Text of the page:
How would we live together after Brexit? And how would we travel?
A large proportion of Britain’s population, especially the young, are worried about losing their right to free movement, their right to travel and settle in Europe, just like other EU-citizens do. It would be almost an insult to have to travel with a passport that literally would have lost its star-rating. At every airport, with every Ryanair flight, and so on, one would be badly reminded of all of a sudden holding a downgraded passport that wouldn’t pass any longer for ‘EU and EEA queue’ and one would have been reduced to a second class citizen! Hence the looming Brexit option would feel like a sort of imprisonment.
In this situation, I am an EU-foreigner. In the case of a Brexit, and provided I stay here (as I have already for 25 years) I would not face those restrictions on travelling, my passport would not have been downgraded. Hence I, and people like me, would face ‘immigrant envy’. It would be a terribly dangerous and disastrous disequilibrium. It wouldn’t be fair at all if I all of a sudden I would have privileges on travel and freedom of movement to and in the EU that the Brits would lose. I would be envied for still having access to Europe. This is such a terribly unfair situation, that I, even if allowed to stay on, in Britain, might not want to do so!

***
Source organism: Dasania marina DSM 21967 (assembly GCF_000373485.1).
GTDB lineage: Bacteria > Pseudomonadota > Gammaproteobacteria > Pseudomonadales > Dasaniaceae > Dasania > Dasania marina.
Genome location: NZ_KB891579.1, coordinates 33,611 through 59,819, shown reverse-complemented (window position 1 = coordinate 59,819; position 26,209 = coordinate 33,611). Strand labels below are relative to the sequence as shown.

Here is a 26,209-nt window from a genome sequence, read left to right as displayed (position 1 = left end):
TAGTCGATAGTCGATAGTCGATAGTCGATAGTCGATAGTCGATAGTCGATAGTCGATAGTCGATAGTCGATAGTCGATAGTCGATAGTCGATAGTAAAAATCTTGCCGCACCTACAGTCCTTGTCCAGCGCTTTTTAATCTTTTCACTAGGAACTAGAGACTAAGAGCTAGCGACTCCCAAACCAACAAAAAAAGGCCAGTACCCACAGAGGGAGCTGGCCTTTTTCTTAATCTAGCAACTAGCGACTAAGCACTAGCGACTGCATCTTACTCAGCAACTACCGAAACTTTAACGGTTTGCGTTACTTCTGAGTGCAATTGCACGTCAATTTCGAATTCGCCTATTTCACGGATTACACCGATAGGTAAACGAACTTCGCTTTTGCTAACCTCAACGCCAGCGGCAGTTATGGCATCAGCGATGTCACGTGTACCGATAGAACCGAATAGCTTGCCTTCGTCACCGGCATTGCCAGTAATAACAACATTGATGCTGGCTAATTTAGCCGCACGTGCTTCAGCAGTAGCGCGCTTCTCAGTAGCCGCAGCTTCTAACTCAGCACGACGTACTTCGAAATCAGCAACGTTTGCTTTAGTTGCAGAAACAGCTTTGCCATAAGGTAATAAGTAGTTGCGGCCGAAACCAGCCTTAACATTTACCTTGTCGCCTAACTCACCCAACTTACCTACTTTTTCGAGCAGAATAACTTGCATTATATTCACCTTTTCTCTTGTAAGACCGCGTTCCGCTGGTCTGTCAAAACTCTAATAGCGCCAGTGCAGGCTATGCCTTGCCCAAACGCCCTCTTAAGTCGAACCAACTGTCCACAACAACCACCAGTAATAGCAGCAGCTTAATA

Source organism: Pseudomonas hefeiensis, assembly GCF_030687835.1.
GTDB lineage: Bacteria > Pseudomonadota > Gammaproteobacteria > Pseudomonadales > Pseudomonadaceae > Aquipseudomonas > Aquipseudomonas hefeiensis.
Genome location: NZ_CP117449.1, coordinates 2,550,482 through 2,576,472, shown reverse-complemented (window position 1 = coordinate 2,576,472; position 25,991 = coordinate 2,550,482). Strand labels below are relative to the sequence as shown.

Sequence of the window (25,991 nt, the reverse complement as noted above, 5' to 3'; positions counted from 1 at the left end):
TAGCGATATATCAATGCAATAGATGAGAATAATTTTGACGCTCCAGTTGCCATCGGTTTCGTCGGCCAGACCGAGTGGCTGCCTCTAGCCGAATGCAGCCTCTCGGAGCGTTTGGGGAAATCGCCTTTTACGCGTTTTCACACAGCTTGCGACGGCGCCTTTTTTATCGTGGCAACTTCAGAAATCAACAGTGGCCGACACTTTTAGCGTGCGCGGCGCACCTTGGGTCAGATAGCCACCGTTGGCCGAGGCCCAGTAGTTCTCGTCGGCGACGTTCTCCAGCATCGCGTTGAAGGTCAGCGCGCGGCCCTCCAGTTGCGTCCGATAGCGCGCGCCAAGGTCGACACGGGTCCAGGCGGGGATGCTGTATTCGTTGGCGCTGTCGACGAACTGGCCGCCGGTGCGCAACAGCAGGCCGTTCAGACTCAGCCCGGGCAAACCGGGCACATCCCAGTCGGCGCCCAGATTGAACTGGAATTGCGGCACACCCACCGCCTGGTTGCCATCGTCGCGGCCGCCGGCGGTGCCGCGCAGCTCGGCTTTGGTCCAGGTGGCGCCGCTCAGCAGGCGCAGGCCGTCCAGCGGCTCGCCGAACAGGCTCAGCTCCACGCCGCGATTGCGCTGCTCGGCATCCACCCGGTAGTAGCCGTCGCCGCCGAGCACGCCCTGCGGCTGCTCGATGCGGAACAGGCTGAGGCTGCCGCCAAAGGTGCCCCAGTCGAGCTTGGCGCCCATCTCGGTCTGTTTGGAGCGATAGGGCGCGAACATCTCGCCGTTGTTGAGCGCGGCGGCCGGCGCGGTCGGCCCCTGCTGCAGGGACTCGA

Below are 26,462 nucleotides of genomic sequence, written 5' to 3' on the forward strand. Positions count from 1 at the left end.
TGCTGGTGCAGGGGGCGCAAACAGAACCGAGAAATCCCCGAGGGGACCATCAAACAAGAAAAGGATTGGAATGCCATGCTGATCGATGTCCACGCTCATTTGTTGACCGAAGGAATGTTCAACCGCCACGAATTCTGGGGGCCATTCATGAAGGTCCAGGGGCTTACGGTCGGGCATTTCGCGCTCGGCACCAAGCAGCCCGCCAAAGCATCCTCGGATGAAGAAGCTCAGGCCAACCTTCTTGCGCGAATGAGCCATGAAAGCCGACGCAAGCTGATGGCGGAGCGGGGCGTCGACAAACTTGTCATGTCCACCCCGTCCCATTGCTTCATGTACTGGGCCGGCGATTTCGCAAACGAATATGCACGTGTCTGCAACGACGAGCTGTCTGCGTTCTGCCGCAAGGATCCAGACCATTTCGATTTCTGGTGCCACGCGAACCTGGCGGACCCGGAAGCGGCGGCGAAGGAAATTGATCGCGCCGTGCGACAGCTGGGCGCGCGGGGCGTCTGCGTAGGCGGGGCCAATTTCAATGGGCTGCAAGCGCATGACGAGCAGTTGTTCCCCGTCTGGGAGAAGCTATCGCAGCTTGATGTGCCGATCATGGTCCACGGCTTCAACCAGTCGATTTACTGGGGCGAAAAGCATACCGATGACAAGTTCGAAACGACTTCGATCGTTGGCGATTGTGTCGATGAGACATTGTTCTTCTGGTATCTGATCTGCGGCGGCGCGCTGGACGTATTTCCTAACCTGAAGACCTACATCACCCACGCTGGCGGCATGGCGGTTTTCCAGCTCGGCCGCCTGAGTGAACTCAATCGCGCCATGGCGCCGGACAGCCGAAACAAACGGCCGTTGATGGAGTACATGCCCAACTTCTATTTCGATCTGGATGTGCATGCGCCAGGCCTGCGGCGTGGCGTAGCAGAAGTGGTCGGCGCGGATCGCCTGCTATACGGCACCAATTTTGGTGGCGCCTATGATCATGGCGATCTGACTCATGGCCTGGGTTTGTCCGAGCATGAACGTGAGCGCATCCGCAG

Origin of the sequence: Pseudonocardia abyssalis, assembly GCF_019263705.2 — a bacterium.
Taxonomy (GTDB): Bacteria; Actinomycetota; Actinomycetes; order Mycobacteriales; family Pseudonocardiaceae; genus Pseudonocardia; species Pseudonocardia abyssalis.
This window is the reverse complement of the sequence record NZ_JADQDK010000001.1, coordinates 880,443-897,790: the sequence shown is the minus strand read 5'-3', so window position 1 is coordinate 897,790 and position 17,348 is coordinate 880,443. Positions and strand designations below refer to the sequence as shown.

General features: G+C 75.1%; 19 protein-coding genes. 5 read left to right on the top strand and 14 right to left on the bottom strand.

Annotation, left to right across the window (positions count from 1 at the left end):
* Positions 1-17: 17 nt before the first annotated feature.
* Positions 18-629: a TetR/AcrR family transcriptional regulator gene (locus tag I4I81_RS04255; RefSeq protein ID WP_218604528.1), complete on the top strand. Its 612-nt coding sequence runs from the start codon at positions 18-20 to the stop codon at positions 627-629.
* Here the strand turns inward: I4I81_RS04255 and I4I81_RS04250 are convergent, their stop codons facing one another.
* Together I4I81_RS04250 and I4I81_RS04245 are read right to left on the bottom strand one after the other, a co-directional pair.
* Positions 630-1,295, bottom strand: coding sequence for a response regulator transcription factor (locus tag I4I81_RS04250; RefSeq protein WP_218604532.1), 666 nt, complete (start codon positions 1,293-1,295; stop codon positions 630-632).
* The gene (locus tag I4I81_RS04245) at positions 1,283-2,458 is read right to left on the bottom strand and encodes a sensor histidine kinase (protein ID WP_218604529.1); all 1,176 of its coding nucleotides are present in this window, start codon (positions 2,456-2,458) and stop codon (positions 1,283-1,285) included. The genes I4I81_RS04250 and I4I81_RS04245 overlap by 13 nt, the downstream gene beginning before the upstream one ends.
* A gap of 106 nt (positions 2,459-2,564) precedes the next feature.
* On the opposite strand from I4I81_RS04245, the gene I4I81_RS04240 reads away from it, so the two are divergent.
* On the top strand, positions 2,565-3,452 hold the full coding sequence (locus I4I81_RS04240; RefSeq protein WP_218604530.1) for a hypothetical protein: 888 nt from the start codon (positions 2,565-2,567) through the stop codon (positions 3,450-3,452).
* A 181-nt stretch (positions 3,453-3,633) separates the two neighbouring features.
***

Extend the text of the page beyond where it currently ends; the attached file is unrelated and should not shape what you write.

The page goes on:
Other Brits meanwhile are trying to maintain their privileges by assuming another nationality of the EU. They too, might be so upset by a Brexit Britain that they might want to leave. So a number of people, Brits plus EU foreigners, might leave simply out of disgust, discomfort or depression. These would be likely to be the young, and graduates. Thus Britain might be experiencing a brain drain soon – something we have known to be the case so far only in developing countries. Britain could become a developing country, it already has a weak (or perhaps a failed) state, another symptom that’s usually only to be found in developing countries.
These are just some more points among many worrying developments, such as the shortfall in environmental legislation, pound value etc.